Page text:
And Chmakova brings all kinds of other delights into this story as well, which is as jam-packed with goings-on and peppy, confident kid spirit as any of her other graphic novels. Chmakova has a knack for quietly packing in diversity and representation into her stories, and there's so much of that here that I want to squee with delight. There is a gentle, discreet acknowledgement of the truly painful ways in which Felicity and her sister Letty will already face so much hate from the world, just because of their race—I love how Chmakova works this in so that it doesn't take over the story and leaves room for joy, yet is also likely a big factor in Felicity's doubts about her own abilities. But the diversity doesn't stop there. We have Mx. Edi, our beloved sprightly glass-half-full school library tech with they/them pronouns. We have a wonderful moment where Felicity, visiting a classmate's home, gently corrects her friend Tess that the dish being served is gimbap, which is Korean, rather than sushi, which is Japanese. We have characters with vitiligo and characters in wheelchairs. And we have a whole crowd of middle-school gamers that is so beautifully diverse, when the gaming world so often isn't, that it warms my heart.
Another thing I love about this book? The middle-school drama. Oh my, does Chmakova have it down pat. She draws from Felicity's adventures and misadventures in her big project, which is attempting to create a business with her friend Tess as part of a competition, to bring up broader issues of the nightmare that can be group work. (Feel free to tag yourself in the comments about who you are in team projects—I'm the person who does all the work myself because I have diagnosed OCD and trust issues, and I know I'll do the work correctly! Definitely maladaptive, I know—I'm working on it.) We've got some delightful new characters like Alex, who I'll leave for you to discover. And as with any good MG graphic novel, we've also got some good old Middle School Crushes™—oh my word, y'all.
And one more thing before critiques: as always, Chmakova approaches this book with a manga-esque art style that is equal parts energizing and serene. And she also brings her keen sense for how kids think and talk, as well as her strong sense of humor, to all of the characters and their dialogue. This book really sparkles with MG energy—we love to see it, y'all.
Sigh...now we have arrived at critiques. I'm going to be gentle! I think to some degree, this book could use a better uniting thread for its many plot lines—basically, if there was a single-word title that summed this all up better than "enemies," that would probably be helpful.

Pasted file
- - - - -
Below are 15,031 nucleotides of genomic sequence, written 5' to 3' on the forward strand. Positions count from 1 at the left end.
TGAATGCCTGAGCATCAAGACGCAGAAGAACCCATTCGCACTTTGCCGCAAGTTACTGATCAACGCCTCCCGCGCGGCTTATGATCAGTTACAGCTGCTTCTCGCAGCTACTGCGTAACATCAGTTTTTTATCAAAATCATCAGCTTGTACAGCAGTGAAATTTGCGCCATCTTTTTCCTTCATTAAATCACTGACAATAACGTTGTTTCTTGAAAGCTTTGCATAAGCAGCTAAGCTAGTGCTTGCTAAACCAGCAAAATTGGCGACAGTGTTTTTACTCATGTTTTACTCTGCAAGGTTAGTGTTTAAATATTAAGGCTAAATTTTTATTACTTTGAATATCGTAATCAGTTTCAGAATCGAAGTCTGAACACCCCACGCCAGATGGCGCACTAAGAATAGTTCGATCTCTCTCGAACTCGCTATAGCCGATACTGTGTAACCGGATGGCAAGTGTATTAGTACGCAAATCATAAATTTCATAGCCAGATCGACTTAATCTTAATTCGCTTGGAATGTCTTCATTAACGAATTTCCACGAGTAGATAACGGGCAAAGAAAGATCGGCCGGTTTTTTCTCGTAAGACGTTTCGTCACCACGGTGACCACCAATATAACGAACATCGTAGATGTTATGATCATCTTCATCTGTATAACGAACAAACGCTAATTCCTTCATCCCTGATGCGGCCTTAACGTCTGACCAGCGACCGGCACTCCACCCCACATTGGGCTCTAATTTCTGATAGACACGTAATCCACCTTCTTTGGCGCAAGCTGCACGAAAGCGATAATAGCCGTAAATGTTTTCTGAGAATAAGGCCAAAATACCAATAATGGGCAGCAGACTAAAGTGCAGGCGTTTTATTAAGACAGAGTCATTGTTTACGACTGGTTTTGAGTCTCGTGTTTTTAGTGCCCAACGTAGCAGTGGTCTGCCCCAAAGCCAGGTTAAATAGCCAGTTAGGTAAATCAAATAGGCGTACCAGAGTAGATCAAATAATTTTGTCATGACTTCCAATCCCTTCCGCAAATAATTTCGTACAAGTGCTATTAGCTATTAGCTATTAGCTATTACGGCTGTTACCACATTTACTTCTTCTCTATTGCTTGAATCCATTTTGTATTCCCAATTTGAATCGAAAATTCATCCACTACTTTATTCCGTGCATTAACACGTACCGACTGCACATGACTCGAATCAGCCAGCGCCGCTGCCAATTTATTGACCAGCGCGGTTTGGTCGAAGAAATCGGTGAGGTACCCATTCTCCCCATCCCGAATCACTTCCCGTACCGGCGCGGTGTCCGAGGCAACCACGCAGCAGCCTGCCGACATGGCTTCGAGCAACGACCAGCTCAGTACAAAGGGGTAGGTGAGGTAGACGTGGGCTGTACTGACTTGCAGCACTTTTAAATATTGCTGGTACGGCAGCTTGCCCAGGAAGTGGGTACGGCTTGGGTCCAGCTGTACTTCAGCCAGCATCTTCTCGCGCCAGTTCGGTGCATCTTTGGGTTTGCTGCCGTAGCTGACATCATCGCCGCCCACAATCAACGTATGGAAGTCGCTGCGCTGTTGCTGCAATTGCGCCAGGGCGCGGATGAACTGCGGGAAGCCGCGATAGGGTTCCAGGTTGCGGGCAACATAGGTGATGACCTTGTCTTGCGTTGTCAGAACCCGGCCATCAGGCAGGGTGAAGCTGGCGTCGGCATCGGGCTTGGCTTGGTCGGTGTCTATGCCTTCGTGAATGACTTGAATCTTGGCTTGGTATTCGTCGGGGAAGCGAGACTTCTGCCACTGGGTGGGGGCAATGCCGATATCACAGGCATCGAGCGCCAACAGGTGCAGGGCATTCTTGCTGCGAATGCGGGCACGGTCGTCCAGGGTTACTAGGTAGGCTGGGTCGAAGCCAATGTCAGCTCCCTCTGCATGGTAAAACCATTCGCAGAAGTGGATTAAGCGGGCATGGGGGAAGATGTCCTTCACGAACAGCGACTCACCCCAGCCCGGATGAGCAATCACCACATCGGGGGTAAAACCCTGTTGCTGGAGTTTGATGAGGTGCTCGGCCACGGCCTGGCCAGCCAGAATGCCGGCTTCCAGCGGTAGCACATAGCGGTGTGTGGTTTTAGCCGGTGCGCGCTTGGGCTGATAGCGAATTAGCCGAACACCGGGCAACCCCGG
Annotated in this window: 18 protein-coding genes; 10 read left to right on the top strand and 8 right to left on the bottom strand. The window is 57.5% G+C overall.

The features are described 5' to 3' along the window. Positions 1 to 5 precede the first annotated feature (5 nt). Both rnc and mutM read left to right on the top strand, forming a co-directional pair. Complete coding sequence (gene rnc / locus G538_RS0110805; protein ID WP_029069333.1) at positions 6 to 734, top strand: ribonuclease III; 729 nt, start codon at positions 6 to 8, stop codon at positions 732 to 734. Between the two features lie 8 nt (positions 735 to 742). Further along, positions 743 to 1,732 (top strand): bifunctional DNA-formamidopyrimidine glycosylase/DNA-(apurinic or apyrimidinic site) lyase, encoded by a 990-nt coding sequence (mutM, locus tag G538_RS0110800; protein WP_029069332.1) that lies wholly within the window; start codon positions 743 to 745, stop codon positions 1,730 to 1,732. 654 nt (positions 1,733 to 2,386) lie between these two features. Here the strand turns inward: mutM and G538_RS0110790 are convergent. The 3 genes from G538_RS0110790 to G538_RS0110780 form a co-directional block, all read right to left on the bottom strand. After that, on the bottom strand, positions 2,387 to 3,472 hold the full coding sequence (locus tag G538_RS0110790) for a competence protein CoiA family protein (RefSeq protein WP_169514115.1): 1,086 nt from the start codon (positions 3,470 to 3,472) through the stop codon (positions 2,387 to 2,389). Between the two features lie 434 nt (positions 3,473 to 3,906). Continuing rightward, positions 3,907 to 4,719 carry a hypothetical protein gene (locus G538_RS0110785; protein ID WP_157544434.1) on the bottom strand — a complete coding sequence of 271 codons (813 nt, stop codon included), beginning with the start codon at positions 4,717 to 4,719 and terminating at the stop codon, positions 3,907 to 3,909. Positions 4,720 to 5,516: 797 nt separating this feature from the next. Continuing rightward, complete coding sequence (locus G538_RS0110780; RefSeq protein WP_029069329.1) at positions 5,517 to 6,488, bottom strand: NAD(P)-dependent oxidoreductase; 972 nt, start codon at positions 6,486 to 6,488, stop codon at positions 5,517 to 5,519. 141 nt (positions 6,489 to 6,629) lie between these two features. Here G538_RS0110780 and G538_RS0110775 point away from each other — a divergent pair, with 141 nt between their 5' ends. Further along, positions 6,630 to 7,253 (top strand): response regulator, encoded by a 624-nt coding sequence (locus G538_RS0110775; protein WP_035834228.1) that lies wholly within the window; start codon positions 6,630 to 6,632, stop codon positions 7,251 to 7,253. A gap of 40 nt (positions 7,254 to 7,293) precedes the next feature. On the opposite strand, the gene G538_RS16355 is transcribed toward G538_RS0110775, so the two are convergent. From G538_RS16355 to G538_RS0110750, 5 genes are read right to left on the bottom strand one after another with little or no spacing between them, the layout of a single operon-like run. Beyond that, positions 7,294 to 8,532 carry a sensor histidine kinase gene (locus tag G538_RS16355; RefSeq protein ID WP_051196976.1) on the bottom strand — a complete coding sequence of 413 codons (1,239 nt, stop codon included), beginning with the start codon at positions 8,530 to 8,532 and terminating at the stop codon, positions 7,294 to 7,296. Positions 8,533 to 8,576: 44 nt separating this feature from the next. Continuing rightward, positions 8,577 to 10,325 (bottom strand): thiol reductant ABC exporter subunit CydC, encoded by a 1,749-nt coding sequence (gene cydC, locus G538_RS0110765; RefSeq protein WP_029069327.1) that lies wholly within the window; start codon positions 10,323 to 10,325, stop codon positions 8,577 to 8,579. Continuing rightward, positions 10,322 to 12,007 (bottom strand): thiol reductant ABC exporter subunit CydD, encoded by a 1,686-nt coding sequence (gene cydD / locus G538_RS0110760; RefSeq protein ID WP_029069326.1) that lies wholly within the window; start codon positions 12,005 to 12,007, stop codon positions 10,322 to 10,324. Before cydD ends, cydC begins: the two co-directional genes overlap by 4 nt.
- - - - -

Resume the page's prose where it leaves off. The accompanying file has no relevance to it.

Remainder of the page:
I did also struggle with the actual project Felicity and Tess are working on. I think the actual contest they enter isn't well-defined—it's presented as a contest to create a business (presumably for profit) that creates some kind of good in the world. And...I don't mean to be That Guy™ (yes, the ™s are out to play today), but I think that the goals of profit and benefit for the world are a little bit diametrically opposed, and that kind of needed examination. (Especially since some of the past contest entries presumably had no way of making profit at all, so it felt like the contest needed some more rigid rules.)
Relatedly, I found Felicity and Tess's relationship to be a bit clunky. Part of why is that I honestly found Tess kind of annoying—she's kind of an airhead at times, and some of the messages about Felicity realizing her value to the team felt a little hollow, because even I couldn't fully see her value at the end. That said, I also think Felicity did some things to Tess that were really pretty bad, and then did not give an appropriate apology.
One last critique—you might be wondering who the boy on the cover is, standing with Felicity under the word "Enemies" in giant green letters. Well, that's Joseph, and as Felicity puts it in the story, their friendship status is "complicated." I had trouble with this aspect of the story because the characters' conflict didn't entirely feel believable—even though I actually kind of relate to Joseph, I also felt like he had blown the issue out of proportion. And in general, I felt like his character could have used more development, because I didn't feel terribly attached to him overall.
So those are my critiques! All of that said, as I'm reviewing this book, I'm realizing just how much I really do love it. Svetlana Chmakova has a knack for writing MG-accessible stories filled with sweetness, impactful themes, and plenty of zany Kidventures™ (last one, I promise!) for readers to enjoy! And even though Enemies isn't perfect, it is still a worthy addition to this awe-inspiring series that I've been keeping up with for so long (let me be clear, even though I'm months late in reviewing this book, I did actually read it the literal week it came out, back in September).
And my big takeaway from this book is this: if Felicity can cut herself some slack for being behind, and getting overwhelmed, and still figuring out just how she wants to accomplish all the big dreams she sets her mind to, then maybe I can cut myself some slack for my blogging break, or the many other things in my life I see as "failures." And maybe Svetlana Chmakova can cut herself some slack too, since I cannot fathom the life of a graphic novelist is ever easy. She's making it work, and I know I'm so grateful to have her as a force in the wacky, wonderful world of graphic novels!
(And on that note—woohoo!!! I still remember how to write a book review after all this time! I'll be back next week, so even if I drop off the face of the earth again...I'm doing it!)
My rating is: Pretty good!
My rating for the graphic novel-averse is: 1!
(A reminder, as always, that these ratings are unrelated to the quality of the book itself—in this case, it's mostly because the art is definitely energetic, and those less accustomed to graphic novels might get a little bit lost in that. But this rating is by no means a criticism!)